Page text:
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Court in the act

Justice was thin on the ground in Victorian times, as Gillian Thomas discovers in a reconstruction of a notorious murder case.

Charlotte Dymond was 17, an illegitimate girl from Boscastle in north Cornwall. Matthew Weeks was a 23-year-old who walked with a limp. Both worked as servants on a remote moorland farm at Davidstow. In April 1844, Charlotte was murdered on desolate Bodmin Moor. Matthew was hanged for the crime. But did he really do it?

Now visitors to Bodmin's Shire Hall are invited to make up their own minds at the Courtroom Experience in the newly-refurbished Victorian building, which, until recently, housed the county court.

Sitting as the jury in Court Room 1, where Matthew was sentenced to death, they watch a 45-minute reconstruction of his trial. At the time, the case proved highly controversial because Matthew was convicted solely on circumstantial evidence. Ever since, doubts have lingered that he was not the real murderer but the victim of a hasty cover-up.

Schoolchildren who have taken part in the reconstruction since it opened last year have invariably found it a vivid but disturbing lesson in the workings of the Victorian legal system.

The clerk of the court ushers visitors in to the benches of the former public gallery. The lights are then dimmed and the trial is played out by realistic-looking animated models.

An effort is made to be as authentic as possible. The proceedings are presided over by a judge in wig and red robes, and two barristers present the evidence. Several witnesses are called. Matthew stands silently in the dock: prisoners (as defendants were called at that time) were not allowed to speak in their own defence.

To help the audience follow the evidence, a newspaper reporter acts as a narrator by commenting on crucial points. There are also "flashbacks" shown in black and white on a screen, creating an atmospheric picture of the locations. For instance, the audience see images of Matthew and Charlotte leaving the farm together, followed by shots of the lonely moors with a shadowy figure in the distance. While the audience could not tell who this was, two of the witnesses claimed to be in no doubt. Even at a quarter of a mile awa, another said he could tell the person had a limp. Suspicions of a conspiracy are further aroused when the police witness points out that Charlotte's death certificate stated - even before the trial - that the cause of death was "murder by Matthew Weeks".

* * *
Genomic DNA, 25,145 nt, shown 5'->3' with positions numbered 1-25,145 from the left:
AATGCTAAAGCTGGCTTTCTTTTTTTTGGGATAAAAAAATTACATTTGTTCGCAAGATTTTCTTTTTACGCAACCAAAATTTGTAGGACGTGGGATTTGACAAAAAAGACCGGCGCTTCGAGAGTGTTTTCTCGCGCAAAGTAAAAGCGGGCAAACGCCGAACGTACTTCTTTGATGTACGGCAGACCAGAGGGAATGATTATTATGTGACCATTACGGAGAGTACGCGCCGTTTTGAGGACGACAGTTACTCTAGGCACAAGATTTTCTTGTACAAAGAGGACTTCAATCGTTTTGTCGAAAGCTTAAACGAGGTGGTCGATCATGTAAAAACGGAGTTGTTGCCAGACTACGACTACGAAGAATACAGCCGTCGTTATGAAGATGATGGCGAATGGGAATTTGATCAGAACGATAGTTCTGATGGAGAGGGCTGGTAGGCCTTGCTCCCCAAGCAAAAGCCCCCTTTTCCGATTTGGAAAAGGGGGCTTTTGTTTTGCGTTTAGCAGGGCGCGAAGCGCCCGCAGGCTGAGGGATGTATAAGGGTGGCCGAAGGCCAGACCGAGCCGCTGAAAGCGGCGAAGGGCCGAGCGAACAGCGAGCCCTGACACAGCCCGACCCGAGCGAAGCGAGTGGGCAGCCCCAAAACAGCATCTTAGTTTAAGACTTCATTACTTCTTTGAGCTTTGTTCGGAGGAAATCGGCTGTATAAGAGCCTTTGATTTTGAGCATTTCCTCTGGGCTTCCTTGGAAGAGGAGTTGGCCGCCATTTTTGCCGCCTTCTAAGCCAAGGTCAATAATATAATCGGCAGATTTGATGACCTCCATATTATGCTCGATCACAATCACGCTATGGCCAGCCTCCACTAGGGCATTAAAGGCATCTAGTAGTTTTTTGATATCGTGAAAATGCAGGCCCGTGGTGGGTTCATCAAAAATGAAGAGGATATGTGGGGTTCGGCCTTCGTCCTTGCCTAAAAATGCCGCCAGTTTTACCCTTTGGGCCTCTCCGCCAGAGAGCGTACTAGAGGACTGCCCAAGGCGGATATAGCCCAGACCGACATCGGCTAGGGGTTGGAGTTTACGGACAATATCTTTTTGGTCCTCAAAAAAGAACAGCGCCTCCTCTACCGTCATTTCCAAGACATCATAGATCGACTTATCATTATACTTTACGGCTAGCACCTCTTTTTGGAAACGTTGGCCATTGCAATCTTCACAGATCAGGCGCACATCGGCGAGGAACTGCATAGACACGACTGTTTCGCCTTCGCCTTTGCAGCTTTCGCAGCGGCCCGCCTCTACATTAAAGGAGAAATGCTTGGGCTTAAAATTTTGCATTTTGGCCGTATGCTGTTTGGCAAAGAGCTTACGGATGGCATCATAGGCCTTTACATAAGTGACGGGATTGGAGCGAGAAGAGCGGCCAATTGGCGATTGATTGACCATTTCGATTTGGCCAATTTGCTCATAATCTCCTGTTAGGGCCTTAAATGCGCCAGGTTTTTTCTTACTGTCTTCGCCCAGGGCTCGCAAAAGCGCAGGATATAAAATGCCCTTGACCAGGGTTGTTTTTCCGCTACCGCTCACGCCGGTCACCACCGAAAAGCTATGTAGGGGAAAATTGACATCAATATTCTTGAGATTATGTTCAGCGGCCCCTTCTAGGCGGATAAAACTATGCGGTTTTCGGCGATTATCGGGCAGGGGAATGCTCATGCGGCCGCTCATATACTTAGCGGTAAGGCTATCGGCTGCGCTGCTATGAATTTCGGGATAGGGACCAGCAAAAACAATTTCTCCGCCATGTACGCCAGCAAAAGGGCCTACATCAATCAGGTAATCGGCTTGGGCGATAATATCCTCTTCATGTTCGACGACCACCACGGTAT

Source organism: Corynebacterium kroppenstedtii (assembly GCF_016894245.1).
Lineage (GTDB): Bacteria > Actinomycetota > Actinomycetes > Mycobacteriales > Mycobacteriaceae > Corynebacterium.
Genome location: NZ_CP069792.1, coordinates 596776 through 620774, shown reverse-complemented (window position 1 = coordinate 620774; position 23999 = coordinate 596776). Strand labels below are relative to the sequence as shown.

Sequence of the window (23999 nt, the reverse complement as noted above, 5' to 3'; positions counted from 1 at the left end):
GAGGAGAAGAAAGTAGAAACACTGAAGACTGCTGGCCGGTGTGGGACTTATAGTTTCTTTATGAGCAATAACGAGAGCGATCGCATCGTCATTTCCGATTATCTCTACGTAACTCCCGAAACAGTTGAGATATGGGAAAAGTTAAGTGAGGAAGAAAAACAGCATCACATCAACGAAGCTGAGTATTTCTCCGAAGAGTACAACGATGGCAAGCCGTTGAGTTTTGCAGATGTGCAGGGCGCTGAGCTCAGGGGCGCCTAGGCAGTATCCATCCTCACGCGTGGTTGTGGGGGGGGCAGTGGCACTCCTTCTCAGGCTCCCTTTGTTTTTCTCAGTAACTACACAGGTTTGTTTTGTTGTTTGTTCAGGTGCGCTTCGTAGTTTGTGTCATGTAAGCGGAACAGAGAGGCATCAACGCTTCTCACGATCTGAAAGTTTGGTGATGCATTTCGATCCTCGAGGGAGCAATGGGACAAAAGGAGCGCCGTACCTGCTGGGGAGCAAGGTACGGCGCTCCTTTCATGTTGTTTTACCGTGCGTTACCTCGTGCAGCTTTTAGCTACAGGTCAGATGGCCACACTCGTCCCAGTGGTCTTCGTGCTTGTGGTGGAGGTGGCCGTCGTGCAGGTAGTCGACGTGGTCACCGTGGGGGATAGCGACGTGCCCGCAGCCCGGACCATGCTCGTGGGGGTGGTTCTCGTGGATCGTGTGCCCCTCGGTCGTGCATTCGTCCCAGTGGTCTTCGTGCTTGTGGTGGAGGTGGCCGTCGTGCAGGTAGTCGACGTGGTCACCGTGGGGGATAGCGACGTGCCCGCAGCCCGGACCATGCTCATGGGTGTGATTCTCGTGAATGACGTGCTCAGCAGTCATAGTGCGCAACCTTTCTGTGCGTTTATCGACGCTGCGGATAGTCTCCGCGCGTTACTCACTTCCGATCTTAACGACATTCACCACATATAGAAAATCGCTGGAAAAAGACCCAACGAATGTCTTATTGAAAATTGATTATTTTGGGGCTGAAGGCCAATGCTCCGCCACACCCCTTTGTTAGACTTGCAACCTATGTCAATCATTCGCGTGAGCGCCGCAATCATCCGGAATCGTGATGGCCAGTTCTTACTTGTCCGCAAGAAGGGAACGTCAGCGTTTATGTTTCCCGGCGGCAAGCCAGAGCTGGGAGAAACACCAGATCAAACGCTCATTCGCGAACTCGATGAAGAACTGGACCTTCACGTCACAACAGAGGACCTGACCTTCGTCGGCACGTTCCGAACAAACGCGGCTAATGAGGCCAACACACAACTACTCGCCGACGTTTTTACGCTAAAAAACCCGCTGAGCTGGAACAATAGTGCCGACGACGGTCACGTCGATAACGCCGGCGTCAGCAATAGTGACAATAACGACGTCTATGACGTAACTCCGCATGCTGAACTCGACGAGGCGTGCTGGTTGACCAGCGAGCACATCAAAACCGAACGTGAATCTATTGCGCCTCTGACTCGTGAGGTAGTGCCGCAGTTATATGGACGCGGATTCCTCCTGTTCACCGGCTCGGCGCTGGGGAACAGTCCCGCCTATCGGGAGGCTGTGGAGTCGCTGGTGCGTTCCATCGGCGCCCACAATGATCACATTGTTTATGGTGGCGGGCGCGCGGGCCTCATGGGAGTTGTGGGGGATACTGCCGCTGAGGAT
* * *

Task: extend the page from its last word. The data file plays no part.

However, there is no doubt about where Charlotte's body was found. An eight-foot tall granite monument, erected shortly afterwards, still marks the spot beside Roughtor Ford. It is unlikely that Charlotte had friends or relatives who could afford such a monument, so how did it get there? Matthew's name has been included as the murderer. Was someone determined to fix his "guilt" firmly in the public mind?

Back in 1844, long before the term "miscarriage of justice" was recognised, the jury of the day was unanimous in its verdict. However, when the clerk invited the audience to cast our votes by pressing buttons by our seats, we decided overwhelmingly that the case against Matthew had not been proved.

Stephanie Meads, the heritage education officer for North Cornwall, says that schools find visits relevant to several areas of the curriculum. "Citizenship, Victorian history and creative writing are the most obvious ones. We also hope that the trial will encourage children's interest in the whole Bodmin area as most of the buildings and locations involved can still be seen."

Afterwards, the clerk led us down into the cramped holding cells below the court which, just as in Matthew's day, are dingy and smelly. Displays explain that the convicts faced a notorious treadmill at Bodmin gaol, transportation to Australia or death on the gallows.

Sadly, however cautious modern juries are about apportioning guilt in a case of murder, it can't help the unfortunate Matthew, who faced the ultimate sanction.

The Courtroom Experience Shire Hall, Mount Folly, Bodmin, Cornwall PL31 2DQ. Tel: 01208 7661674159. The Courtroom Experience, hourly 11am-3pm, Monday to Saturday. Children pound;1. Email: A teaching pack on the Victorian legal systemis planned. Schools are also being invited to use the refurbished Court Room 2 for their own mock trials and debates. Education officer: Stephanie Meads. Tel: 01208 265631.

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